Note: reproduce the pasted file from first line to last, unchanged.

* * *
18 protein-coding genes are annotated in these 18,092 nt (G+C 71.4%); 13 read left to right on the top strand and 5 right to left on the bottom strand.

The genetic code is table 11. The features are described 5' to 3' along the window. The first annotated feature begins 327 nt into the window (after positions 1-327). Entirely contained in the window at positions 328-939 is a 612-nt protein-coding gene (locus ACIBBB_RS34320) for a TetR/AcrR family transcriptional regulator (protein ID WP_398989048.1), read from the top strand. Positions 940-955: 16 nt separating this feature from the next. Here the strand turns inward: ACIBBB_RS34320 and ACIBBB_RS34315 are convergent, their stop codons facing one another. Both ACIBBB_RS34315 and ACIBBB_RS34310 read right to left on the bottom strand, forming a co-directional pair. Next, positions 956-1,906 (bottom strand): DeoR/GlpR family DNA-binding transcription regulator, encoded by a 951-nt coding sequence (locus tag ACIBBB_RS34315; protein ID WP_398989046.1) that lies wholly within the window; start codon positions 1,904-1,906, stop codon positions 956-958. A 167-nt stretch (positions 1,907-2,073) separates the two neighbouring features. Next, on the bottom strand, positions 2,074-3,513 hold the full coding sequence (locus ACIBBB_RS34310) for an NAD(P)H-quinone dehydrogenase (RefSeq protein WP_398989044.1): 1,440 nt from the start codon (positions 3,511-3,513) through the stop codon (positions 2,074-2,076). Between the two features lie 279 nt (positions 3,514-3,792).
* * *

18 protein-coding genes are annotated in these 18,092 nt (G+C 71.4%); 13 read left to right on the top strand and 5 right to left on the bottom strand.

The genetic code is table 11. The features are described 5' to 3' along the window. The first annotated feature begins 327 nt into the window (after positions 1-327). Entirely contained in the window at positions 328-939 is a 612-nt protein-coding gene (locus ACIBBB_RS34320) for a TetR/AcrR family transcriptional regulator (protein ID WP_398989048.1), read from the top strand. Positions 940-955: 16 nt separating this feature from the next. Here the strand turns inward: ACIBBB_RS34320 and ACIBBB_RS34315 are convergent, their stop codons facing one another. Both ACIBBB_RS34315 and ACIBBB_RS34310 read right to left on the bottom strand, forming a co-directional pair. Next, positions 956-1,906 (bottom strand): DeoR/GlpR family DNA-binding transcription regulator, encoded by a 951-nt coding sequence (locus tag ACIBBB_RS34315; protein ID WP_398989046.1) that lies wholly within the window; start codon positions 1,904-1,906, stop codon positions 956-958. A 167-nt stretch (positions 1,907-2,073) separates the two neighbouring features. Next, on the bottom strand, positions 2,074-3,513 hold the full coding sequence (locus ACIBBB_RS34310) for an NAD(P)H-quinone dehydrogenase (RefSeq protein WP_398989044.1): 1,440 nt from the start codon (positions 3,511-3,513) through the stop codon (positions 2,074-2,076). Between the two features lie 279 nt (positions 3,514-3,792).